We could move forward with the functionality of question/answer and chat. The group function could be added at a later time.
How much time?
I estimate that the timeline will still be at least 8 months for a stripped down version of this web app.
PROPOSAL #1: Broadway Musicals as Cartography of Changes in US Sociocultural Values
Musical theatre as a legitimate scholarly field only came to the fore in the 1990s, in a large part due to musical theatre’s status as popular entertainments and the prejudice against popular forms in the academic culture. However, the modern hierarchy of taste that dismisses the musicals has not prevented the form from being the most beloved legitimate form of all theatre. From the 1920s to the 60s, Broadway musicals in its so-called “Golden Age” contributed largely to the formation of US culture. Contemporary Broadway musicals are still consumed every year by millions of people who travel to New York from all around the world, and performed and appreciated by endless fans all over the world. Broadway musical theatre continues to be the most distinctive form of US theatre.
This project is my attempt to create a digital pedagogical tool to help people understand the gap between the popular and scholarly perceptions of musical theatre—why certain musicals are applauded by general audience but despised by scholars, and why certain critically acclaimed musicals are never popular—through quantifying “taste” in the context of Broadway’s production of desire, consumption of pleasure, and creation of national identity.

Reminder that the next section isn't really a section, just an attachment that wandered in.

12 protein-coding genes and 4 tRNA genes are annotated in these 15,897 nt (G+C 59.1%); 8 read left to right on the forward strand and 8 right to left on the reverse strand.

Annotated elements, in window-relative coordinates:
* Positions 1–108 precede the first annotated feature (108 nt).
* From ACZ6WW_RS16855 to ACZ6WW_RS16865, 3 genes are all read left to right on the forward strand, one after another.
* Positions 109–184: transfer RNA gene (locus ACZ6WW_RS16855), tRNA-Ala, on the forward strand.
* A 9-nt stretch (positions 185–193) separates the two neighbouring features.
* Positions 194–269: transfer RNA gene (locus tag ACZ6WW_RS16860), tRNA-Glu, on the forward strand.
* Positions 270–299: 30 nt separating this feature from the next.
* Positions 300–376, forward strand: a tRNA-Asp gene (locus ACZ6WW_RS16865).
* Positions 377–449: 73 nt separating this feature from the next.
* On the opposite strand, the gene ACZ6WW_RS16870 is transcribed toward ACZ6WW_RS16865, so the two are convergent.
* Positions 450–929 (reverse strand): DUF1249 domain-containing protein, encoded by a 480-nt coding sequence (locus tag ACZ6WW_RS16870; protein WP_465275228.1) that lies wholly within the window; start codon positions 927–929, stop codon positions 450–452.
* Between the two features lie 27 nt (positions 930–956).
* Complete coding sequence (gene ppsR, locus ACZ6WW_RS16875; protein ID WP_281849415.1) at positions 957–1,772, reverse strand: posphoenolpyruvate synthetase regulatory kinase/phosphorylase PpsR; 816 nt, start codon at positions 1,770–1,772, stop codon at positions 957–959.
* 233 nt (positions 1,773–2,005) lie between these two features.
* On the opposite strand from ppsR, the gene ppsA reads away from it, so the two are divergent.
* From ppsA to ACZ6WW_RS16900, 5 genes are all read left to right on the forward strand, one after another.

Xanadu is a published scholar in Broadway musical theatre. He is trained in musicology and is an expert in late 19th century and early 20th century European music, especially operetta and opera comique. In his musical theatre class, however, he always disagrees with his students. What his students love (eg. Phantom of the Opera), he hates; the pieces he admires (eg. A Little Night Music), his students roll their eyes at. He is frustrated by this seemingly unbridgeable gap of perception and taste. Plus, he has a cousin, Yawper, who he finds annoying and would never go out to musicals with.
Yawper is a working-class man in New York, and an enthusiastic goer to Broadway musicals. To him, Broadway musical theatre is his sanctuary; a world that’s more real than his mundane trivial daily life—the emotions are more authentic, the people are more genuine, and he is able to be his true self in that world. In that world, he doesn’t want to think that much or analyze that much. H he can focus on how he FEELS. His cousin Xanadu thinks he is coarse and unrefined. He, however, thinks Xanadu is pretentious, snobbish, and boring. He would much rather hang out with his niece Zuhanna.
Zuhanna is a student of musical theatre. She has read the 20-some canonical scholarly books that are most important in the field (mostly musicological works), and realizes that there is still a lot to be done. She finds that popular works are under researched academically, and there is a lack of online archives, or scholarship that address overall trends of the development of Broadway musicals. She wishes there are better online resources to study Broadway musicals.
Use Case Scenario
This tool will tentatively be in the form of a website/ online archive, accessible via computers, tablets, and mobile devices.
By clicking the name of a musical, the user sees the basic information of the musical (creators, cast, length of performance, whether it is exported abroad and for how long, etc), its placement in the “popular” and “critical” spectra, its overall theatrical structure, a chart of the sum of its song forms and key musical elements, the key issues this musical explores in comparison to those explored in the same decade, and where it falls in the entire historical span.